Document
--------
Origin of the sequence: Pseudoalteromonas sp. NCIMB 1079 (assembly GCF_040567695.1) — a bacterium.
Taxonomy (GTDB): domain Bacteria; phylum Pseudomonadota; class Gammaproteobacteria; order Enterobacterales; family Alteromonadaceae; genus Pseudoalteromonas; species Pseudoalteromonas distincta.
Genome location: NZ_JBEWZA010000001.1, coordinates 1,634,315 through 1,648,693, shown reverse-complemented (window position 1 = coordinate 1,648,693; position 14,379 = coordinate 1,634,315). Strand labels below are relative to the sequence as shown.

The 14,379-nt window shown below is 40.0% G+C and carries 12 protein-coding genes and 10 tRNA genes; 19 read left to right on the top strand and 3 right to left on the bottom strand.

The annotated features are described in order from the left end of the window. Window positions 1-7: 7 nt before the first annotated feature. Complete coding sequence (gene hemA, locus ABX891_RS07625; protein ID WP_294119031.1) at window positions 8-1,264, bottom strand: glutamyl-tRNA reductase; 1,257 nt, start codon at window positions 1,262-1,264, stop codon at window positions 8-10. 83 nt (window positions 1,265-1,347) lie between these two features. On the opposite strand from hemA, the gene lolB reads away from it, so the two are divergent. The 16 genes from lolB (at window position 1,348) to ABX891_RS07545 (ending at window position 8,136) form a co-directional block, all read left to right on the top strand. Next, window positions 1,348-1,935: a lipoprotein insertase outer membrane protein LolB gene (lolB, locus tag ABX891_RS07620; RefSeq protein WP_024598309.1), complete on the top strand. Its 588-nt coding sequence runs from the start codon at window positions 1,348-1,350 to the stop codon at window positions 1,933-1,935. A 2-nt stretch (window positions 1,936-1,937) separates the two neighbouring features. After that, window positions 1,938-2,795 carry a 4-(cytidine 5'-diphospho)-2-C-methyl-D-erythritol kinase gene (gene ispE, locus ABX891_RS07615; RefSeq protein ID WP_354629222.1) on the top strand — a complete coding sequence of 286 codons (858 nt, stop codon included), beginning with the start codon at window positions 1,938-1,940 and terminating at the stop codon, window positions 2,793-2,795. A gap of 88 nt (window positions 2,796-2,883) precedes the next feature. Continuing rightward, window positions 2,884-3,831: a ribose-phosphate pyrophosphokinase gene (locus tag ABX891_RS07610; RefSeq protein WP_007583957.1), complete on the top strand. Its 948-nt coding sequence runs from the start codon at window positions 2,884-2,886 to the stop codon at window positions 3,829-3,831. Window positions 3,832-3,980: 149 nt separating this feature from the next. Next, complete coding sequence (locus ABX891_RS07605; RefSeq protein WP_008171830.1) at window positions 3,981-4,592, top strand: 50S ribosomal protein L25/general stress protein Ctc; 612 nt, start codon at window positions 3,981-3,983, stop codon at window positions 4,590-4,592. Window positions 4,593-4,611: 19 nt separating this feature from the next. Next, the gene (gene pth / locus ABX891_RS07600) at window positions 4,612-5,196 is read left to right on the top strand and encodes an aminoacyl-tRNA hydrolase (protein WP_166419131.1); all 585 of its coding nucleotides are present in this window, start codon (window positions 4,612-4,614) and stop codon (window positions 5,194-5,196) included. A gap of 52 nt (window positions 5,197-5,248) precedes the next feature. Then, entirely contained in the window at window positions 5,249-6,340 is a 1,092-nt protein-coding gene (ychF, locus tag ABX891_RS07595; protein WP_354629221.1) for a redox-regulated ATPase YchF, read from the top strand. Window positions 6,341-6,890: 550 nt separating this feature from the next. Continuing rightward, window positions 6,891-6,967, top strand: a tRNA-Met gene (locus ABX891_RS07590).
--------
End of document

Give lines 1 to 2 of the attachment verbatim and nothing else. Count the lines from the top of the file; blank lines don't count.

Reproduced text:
Origin of the sequence: Pseudoalteromonas sp. NCIMB 1079 (assembly GCF_040567695.1) — a bacterium.
Taxonomy (GTDB): domain Bacteria; phylum Pseudomonadota; class Gammaproteobacteria; order Enterobacterales; family Alteromonadaceae; genus Pseudoalteromonas; species Pseudoalteromonas distincta.